...on your product or whatever that mightbe. I'm really excited about that one. Has Anybody done that yet? Can? I'm that can't, because the cameo thing, I thinks, relativelynew in terms of scaling it. But have you obviously tested it, Iwould assume. So dive into that a little bit, because that is.That's extremely interesting. Yeah, so, you know, we actually borrow thisidea from the people over it gong super creative CR and sales organization, andthey realize, and kind of getting creative and getting tactical, that there wasthis really cool platform called Cameo where you could you hire anyone from like RobertHerjevac to snoop dog to the guy who does the dress comas from Silicon Valley, if you've seen that show, and they'll basically say whatever you whenever youkind of put in the comments and it ends up being, you know,really funny and definitely stands out and as numberable. And so they were goingon a cameo and spending all this money and setting people stuff, but youknow, you're having to go over the platform, you're having a copy pastelinks see if they opened it. It's disjoint it, it's its own.You got to expense it after the fact and there's no tracking on it.And that's really why people use and Doso for anything. Right and and that'swhat I love to tell people is, you know, hey, if you'renot sure the stuff works, you know, don't don't take it from me,don't buy Sendoh, so you hat go test this on your own andyou're going to figure out two things. One, that it works and tothat it's a pain in the butt if you don't have a platform to facilitateit. So we got a lot of places you have to go exactly.So yeah, to answer your question, you know, we almost everything webuild is is an idea. We borrow from our customer stuff they've seen workand we integrate into the platform and try to streamline form. And so obviouslyyour team, you know you're sales team, is using, I would assume,the platform and using this in their prospecting efforts. personalization at scale isa huge challenge for a lot of organizations and so I'm curious to dive alittle bit into how your team's leveraging that. Only your own tools, or maybeyou're guiding them to optimize their prospecting motion and can deal with that personalizationat scale challenge. Yeah, really glad you brought this point up. It'sfunny. I actually talked to Jeremy Donovan over it sales latch about this acouple weeks ago and we were sort of bloiling it down to is the personalizationat scale has become, I think, really tired in a lot of ways, and I'm sure you've received a lot of correspondence that is sort of inlignementthat personalization at scale model where it's, you know, a first name,notice blank, whatever it might be, where they're sort of just those datainputs, and there's so many platforms you can use now to sort of pseudopersonalized a scale. What I really break it down to now, and whatwe challenge our my team and our customers to do is to think about authenticityand doing that at a reasonable scale. Right, you don't, you don'twant to sacrifice the quality there for the quantity, of course, but howdo you go beyond personalization to try to actually make an authentic connection? That'sa big sum. Just I'm processing that for second. So that's a bigso the question becomes, how do you do that and still maintain the levelof activity not necessary to fill the pipeline or achieved whatever objectives the organization isset? Yeah, well, and and I'll tell you, I think ifyou think about this way, if you're firing off ten emails to a friend, you can get that done incredibly quickly because you're not as worried maybe aboutthings like word choice or where you capitalize or even small things like grammar.I'm I think it can train in here. I think the more that you areyourself and communicate from that place of authenticity, the more that the recipientis going to see you as being authentic and being sort of a real humanbeing, in a real person with with you know, your own personality,you own flavor, and the message is...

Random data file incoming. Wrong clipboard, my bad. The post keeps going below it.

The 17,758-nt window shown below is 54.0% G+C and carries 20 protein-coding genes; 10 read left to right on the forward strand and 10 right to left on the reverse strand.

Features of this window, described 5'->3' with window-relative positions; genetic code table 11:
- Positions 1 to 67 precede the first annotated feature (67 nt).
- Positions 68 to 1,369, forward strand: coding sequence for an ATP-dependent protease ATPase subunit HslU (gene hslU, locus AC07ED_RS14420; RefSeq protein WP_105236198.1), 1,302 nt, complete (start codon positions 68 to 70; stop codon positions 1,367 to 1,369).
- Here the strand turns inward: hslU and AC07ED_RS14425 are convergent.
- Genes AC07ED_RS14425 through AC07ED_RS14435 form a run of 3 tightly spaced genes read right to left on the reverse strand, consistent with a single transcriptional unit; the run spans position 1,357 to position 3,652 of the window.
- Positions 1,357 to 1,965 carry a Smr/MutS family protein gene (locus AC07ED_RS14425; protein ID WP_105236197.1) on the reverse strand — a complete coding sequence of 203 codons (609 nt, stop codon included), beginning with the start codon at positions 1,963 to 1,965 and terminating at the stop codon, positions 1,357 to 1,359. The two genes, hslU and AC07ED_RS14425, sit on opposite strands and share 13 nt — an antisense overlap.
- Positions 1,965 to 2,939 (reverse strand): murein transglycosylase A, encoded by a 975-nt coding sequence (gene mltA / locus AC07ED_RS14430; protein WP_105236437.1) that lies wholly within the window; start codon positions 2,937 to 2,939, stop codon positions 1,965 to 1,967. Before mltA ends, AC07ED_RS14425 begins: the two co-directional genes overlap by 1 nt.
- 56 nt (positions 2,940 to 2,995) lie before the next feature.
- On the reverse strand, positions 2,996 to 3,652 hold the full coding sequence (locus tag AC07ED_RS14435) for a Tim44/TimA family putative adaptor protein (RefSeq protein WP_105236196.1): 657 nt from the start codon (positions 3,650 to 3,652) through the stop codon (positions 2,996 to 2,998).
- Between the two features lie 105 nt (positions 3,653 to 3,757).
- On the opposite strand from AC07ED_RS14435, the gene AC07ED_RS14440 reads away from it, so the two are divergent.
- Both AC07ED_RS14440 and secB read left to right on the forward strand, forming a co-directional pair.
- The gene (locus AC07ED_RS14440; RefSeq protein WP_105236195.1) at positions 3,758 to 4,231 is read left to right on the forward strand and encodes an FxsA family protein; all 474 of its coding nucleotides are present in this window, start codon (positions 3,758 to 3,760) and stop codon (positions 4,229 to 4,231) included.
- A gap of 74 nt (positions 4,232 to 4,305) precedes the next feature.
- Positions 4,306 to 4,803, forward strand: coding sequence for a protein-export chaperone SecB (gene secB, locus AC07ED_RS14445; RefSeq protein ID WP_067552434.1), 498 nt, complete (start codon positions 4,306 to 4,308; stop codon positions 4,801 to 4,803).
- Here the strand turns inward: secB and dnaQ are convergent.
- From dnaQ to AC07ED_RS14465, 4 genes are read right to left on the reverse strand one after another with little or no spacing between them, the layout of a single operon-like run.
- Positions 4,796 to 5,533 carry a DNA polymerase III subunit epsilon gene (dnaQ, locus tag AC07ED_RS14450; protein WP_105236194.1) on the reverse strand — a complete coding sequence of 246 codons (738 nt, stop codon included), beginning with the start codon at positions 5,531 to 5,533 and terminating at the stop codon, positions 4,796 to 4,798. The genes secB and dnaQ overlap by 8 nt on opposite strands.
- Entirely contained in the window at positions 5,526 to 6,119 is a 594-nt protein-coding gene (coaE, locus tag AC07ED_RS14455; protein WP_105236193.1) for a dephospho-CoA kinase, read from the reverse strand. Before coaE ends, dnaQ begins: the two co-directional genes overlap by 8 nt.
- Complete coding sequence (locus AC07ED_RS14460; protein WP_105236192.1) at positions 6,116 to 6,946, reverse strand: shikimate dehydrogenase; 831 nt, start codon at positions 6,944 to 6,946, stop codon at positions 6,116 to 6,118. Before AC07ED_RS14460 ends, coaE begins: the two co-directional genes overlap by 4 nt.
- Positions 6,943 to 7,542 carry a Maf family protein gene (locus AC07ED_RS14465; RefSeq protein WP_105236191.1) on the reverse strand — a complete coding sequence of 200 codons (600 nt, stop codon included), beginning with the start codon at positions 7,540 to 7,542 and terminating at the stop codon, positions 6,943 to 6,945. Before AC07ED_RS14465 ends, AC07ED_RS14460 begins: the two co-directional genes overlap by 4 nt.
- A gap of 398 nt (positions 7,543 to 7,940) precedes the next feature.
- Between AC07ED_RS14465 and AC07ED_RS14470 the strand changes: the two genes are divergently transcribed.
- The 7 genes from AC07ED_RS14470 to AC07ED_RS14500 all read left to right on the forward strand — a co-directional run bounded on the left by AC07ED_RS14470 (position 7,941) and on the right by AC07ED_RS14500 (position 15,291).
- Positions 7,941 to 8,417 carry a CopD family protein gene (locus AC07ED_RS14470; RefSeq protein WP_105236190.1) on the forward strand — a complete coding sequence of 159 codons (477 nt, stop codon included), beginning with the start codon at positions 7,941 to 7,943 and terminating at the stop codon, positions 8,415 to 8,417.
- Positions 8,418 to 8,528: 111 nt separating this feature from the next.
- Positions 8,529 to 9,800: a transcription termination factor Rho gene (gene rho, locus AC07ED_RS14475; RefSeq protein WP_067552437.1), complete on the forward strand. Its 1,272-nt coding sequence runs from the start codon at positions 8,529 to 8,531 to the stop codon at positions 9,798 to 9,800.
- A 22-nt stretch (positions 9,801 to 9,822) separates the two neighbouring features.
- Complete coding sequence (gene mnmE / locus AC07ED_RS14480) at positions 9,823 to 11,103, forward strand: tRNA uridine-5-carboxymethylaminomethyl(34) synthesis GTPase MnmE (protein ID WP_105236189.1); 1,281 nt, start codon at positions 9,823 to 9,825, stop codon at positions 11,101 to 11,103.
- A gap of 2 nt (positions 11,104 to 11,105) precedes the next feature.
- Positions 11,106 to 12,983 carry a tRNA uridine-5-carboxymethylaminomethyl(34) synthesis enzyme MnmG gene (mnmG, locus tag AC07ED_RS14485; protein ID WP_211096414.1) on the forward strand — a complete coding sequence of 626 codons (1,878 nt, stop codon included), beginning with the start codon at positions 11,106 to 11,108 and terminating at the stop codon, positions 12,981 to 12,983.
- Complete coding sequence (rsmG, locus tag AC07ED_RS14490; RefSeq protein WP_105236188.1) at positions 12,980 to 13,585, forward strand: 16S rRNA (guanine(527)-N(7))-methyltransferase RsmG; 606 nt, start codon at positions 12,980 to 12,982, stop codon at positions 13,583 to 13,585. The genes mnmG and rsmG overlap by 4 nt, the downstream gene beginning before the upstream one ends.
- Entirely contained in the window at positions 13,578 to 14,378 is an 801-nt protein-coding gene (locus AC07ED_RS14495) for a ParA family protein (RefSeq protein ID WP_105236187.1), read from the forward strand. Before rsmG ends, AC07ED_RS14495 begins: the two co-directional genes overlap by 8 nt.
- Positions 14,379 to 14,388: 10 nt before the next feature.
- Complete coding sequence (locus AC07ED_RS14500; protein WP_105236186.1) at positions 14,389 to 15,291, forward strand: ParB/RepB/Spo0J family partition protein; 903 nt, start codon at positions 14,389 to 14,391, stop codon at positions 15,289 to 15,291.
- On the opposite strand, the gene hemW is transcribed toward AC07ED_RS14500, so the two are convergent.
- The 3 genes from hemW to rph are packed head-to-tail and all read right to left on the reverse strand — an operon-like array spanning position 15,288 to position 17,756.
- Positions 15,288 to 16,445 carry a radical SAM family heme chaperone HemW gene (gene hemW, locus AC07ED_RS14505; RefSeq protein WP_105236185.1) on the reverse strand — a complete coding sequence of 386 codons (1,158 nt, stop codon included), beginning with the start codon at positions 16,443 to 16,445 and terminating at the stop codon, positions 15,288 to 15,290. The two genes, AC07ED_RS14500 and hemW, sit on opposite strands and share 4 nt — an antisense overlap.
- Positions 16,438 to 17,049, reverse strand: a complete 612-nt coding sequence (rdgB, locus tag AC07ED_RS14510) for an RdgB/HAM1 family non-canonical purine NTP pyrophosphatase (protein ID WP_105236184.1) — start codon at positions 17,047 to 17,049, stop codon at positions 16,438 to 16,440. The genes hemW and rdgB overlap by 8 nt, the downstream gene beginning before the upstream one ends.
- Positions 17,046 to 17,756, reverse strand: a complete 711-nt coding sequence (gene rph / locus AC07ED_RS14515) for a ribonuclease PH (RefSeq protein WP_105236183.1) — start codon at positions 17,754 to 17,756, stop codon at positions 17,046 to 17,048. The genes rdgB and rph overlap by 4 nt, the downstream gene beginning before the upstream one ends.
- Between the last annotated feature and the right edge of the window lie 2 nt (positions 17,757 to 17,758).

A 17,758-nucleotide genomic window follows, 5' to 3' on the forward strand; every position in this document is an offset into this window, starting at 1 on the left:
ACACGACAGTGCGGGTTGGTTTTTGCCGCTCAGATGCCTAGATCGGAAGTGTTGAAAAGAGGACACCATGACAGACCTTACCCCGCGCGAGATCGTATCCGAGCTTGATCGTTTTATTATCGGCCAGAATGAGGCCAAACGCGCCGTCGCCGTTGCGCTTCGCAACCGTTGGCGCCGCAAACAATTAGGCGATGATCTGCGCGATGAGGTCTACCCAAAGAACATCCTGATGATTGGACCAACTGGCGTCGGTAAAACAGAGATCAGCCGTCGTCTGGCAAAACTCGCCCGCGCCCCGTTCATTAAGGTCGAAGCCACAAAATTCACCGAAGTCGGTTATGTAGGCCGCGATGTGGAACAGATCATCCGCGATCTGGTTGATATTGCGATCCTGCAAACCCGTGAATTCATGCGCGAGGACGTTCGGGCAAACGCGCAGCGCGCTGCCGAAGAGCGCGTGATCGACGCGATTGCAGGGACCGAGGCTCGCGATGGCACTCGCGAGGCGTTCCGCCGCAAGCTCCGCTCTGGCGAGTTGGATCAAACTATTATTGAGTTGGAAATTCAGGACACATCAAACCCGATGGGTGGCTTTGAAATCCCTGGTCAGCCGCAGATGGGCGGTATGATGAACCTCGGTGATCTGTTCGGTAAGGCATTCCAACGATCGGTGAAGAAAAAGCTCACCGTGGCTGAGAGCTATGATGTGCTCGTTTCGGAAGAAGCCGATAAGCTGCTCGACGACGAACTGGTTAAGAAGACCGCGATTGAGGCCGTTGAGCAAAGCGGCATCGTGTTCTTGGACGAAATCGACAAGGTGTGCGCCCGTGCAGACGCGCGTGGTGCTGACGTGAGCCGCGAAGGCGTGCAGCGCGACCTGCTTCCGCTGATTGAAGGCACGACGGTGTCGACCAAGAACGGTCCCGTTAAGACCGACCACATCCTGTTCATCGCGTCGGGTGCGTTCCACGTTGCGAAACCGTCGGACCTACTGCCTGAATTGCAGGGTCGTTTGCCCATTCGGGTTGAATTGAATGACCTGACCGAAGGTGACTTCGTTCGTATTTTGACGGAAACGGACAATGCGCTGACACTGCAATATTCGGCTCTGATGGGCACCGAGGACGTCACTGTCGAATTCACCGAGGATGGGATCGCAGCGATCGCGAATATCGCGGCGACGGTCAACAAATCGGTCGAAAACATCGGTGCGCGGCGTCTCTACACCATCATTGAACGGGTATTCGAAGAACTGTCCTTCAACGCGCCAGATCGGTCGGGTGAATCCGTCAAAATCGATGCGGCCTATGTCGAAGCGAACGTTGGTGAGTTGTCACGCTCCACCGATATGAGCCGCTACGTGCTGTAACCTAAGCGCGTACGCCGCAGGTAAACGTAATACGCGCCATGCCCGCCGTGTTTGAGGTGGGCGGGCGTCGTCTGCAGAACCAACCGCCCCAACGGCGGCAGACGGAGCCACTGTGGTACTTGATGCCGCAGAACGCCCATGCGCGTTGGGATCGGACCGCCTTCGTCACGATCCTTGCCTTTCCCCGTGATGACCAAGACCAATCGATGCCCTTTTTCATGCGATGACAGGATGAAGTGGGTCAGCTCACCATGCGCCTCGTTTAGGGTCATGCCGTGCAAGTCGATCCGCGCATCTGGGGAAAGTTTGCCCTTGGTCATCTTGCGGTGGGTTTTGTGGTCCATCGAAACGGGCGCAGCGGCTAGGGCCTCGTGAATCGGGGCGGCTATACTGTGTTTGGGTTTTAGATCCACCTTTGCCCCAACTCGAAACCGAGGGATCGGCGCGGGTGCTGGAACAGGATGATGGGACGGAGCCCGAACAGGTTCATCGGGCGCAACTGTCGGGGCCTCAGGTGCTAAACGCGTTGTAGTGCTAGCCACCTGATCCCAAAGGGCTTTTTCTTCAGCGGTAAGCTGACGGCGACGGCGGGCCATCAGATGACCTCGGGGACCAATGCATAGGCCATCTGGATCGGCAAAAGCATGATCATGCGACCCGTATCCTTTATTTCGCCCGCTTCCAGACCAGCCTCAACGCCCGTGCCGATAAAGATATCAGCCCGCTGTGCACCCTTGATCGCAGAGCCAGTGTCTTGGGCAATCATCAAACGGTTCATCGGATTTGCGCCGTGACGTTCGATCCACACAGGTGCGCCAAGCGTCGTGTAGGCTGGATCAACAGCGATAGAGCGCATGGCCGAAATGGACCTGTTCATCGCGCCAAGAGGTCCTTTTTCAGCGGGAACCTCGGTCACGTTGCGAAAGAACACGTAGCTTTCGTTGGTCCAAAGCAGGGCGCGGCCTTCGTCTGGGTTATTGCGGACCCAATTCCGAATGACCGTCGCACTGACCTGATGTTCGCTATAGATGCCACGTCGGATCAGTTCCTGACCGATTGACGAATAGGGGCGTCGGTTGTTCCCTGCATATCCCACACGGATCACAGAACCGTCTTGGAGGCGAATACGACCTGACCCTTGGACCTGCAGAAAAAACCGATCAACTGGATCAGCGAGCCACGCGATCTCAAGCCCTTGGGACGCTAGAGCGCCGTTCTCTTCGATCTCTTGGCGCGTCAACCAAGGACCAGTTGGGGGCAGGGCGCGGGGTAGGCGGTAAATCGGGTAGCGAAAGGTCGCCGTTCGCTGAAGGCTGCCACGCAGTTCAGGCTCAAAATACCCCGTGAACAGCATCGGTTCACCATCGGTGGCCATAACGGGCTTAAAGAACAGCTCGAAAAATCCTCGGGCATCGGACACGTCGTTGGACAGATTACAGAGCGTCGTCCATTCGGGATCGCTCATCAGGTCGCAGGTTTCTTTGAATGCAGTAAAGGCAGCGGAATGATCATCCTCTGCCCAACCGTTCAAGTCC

...just going to come across more authenticand it's going to naturally feel more personalized, because marketing. Let Marketing do theirthing. Right, marketing, those their emails. You're you're not.You're not a MARQUETTO email blast right. So you know why? Why befocused on hyper scale, you know, hyper polished, personalized. That's andI think people also talk a lot about this and this is its own rabbitholding get down to. But with obviously AI and all the technology that's goingto that's already innovatd a ton and will continue to. Where does the humanfit within all this? Right, because there is, there's probably a toolthat's less than twelve months away where you could plug it into your sales forceand it can send a personalize email that everyone multi step whatever. So wheredoes the human come into play here and what can we do that machines canand I think that's the authenticity piece and that's where I'm excited about. Yeah, and it makes sense, I mean because the automation is not hard topick up. I mean, even as the tech of balls, it's stillI haven't seen anything that I haven't been able to look at and go either. This was a templed out of out of something like sales after outreach thatjust dropped in some key, you know, phrases, my name or name ofthe coming or whatever. I haven't seen anything that has the ability toget to that anywhere near that authentic level. But being authentic in communication and outreachthere's a skill set to that that really more on the human side.So when you're looking for hiring or coaching sales individuals, what types of behaviorsand skills are you looking for? Ways are, you know, testing theirability to be authentic in their communications? Yeah, it's a really great point. I think self awareness is it the KI is at the heart of itall in terms of understanding. You know, if you tell someone, Hey,just be authentic with it today, have a you know what I mean, they know what that means. Yeah, does that land? And what istheir authentic personality? Right? And I don't necessarily care. I'm notlooking for a specific profile of authenticity and in fact it's incredibly important to meto have a diverse team where everyone has their own flavor of that. Butif you're someone who uses really, you know, colorful language is really expressivein a motive, go lead with that. If you're someone I mean we havean str one of our best gunning David Denver. Shout Out David.He's awesome and he is the most high energy guy that you'll ever meet andhe's gifts and caps letters and that's who he is and slack, that's heis an internal emails and we love seeing him be like that with prospects ofcustomers, because you get those emails and it just jumps out of your inboxbecause it doesn't look like the nine other templated things you have. It's somuch emotion authenticity that you just can't help but feel that right. It comesthrough, it translates. Yeah, and have you seen so that kind ofauthenticity combined with using Sindoso? Can you paint kind of a picture of howyour teams are kind of combining that for a campaign based or cadence based orsequence bace, whatever we're doing. He is I'll reach approach. Yeah,absolutely, so, I think again, you know I'm going to be adead horse here, but it goes back to being authentic and leveraging sendo soas just their channel, and I think the authenticity should carry through all channelsyou use, and the obvious ones for people our phone and email, right. So that's what we just talked about. With email. I think the phonepiece is pretty straightforward. Don't be a robot when you call someone andthen we send those. All we're doing is is enabling a new channel forpeople. So, Hey, look, you can send an email, youcan make a phone call, you can also send stuff too, and that'swhat we open up the doors to. Is, you know, you cansend someone branded golf tees from their Alma Mater if you find out their golfer. You can send them, you know,...